Matt Markstaller, Bob Carpenter, and Jason DiSalvo have pulled together a team of people to restore Triumph Motorcycles’ legacy in landspeed racing. Man’s passion has always launched innovation, and these three men have set out to design, build and ride the world’s most advanced streamliner, the Triumph Rocket.
Markstaller serves as aerodynamic engineer; Carpenter is the high-peformance engine builder; and Daytona 200 winner and Bonneville class record holder DiSalvo bravely pilots Triumph’s latest entry. This cross-country team converges on the Bonneville Salt Flats, a 40 square mile salt pan in northwestern Utah, with the goal of a 400 mph plus record-breaking run.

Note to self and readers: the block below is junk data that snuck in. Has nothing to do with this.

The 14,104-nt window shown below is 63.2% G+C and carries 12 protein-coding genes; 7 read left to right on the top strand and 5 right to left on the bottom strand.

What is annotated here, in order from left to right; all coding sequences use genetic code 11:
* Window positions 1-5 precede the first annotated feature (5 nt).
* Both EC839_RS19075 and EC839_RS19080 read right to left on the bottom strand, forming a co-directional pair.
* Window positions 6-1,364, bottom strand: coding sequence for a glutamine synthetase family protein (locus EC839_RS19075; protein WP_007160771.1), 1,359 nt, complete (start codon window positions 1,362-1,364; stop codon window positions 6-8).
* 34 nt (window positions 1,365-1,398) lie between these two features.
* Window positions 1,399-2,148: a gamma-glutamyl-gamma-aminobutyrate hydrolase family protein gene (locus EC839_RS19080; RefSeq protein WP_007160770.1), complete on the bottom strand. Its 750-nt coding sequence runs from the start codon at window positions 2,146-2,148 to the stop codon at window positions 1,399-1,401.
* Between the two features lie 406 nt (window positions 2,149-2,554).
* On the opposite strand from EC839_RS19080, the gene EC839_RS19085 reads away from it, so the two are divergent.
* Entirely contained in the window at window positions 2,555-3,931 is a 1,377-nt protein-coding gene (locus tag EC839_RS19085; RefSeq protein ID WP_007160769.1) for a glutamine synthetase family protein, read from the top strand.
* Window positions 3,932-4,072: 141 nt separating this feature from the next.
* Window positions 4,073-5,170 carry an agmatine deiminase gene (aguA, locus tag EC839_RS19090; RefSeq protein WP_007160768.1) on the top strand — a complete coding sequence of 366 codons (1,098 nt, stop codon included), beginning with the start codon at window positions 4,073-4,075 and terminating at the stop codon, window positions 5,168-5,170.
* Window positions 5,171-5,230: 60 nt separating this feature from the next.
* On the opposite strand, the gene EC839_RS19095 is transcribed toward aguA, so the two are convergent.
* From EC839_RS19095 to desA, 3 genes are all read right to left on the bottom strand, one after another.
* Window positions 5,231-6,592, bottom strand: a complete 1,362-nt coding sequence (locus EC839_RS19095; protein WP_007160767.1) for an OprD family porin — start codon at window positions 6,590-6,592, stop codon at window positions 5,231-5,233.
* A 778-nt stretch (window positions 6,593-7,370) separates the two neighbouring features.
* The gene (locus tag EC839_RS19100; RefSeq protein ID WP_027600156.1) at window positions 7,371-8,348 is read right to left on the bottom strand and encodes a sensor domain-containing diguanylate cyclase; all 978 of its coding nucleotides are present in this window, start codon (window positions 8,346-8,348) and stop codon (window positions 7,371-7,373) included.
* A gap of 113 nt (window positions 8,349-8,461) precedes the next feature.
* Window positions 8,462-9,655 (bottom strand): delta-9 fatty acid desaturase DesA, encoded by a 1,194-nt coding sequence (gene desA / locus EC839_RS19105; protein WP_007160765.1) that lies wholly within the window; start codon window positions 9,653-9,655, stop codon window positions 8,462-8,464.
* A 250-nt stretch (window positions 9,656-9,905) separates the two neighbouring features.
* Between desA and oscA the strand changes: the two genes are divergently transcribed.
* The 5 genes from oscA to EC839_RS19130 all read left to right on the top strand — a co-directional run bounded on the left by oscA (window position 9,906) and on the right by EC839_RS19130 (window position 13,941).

Triumph held the title of “World’s Fastest Motorcycle” from 1955 to 1970 with the exception of a brief 33-day period. The Triumph streamliners to carry world records were Devil’s Arrow, Texas Cee-gar and Gyronaut X1, the last being at 245.60 mph (395.28 km/h). Today’s bar now sits at 376.363 mph (605.697 km/h).
The Triumph Rocket features Carbon Kevlar monocoque construction with two turbocharged Triumph Rocket III engines producing a combined 1,000+ HP. It is 25.5’ long, 2’ wide and 3’ tall, a true rocket on two wheels powered by methanol fuel and filled with Castrol 4T 10W40 full synthetic oil.
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